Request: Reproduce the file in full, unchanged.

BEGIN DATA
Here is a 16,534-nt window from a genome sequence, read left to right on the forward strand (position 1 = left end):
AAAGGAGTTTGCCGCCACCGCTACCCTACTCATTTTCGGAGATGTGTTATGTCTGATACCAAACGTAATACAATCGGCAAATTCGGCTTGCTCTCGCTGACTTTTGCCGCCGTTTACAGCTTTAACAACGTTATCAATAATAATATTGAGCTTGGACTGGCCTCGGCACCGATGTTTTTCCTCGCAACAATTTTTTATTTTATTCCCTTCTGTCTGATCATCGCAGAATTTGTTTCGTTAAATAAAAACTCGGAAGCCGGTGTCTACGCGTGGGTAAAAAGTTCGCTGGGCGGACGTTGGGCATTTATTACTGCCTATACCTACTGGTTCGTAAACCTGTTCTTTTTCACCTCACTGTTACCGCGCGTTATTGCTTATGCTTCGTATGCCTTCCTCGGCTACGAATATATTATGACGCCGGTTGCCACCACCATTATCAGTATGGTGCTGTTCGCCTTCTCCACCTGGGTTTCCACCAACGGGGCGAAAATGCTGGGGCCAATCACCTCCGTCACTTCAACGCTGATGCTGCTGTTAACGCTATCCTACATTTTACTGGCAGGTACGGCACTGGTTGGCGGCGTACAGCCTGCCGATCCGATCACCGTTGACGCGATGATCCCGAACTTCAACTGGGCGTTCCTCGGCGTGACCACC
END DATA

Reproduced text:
Here is a 16,534-nt window from a genome sequence, read left to right on the forward strand (position 1 = left end):
AAAGGAGTTTGCCGCCACCGCTACCCTACTCATTTTCGGAGATGTGTTATGTCTGATACCAAACGTAATACAATCGGCAAATTCGGCTTGCTCTCGCTGACTTTTGCCGCCGTTTACAGCTTTAACAACGTTATCAATAATAATATTGAGCTTGGACTGGCCTCGGCACCGATGTTTTTCCTCGCAACAATTTTTTATTTTATTCCCTTCTGTCTGATCATCGCAGAATTTGTTTCGTTAAATAAAAACTCGGAAGCCGGTGTCTACGCGTGGGTAAAAAGTTCGCTGGGCGGACGTTGGGCATTTATTACTGCCTATACCTACTGGTTCGTAAACCTGTTCTTTTTCACCTCACTGTTACCGCGCGTTATTGCTTATGCTTCGTATGCCTTCCTCGGCTACGAATATATTATGACGCCGGTTGCCACCACCATTATCAGTATGGTGCTGTTCGCCTTCTCCACCTGGGTTTCCACCAACGGGGCGAAAATGCTGGGGCCAATCACCTCCGTCACTTCAACGCTGATGCTGCTGTTAACGCTATCCTACATTTTACTGGCAGGTACGGCACTGGTTGGCGGCGTACAGCCTGCCGATCCGATCACCGTTGACGCGATGATCCCGAACTTCAACTGGGCGTTCCTCGGCGTGACCACC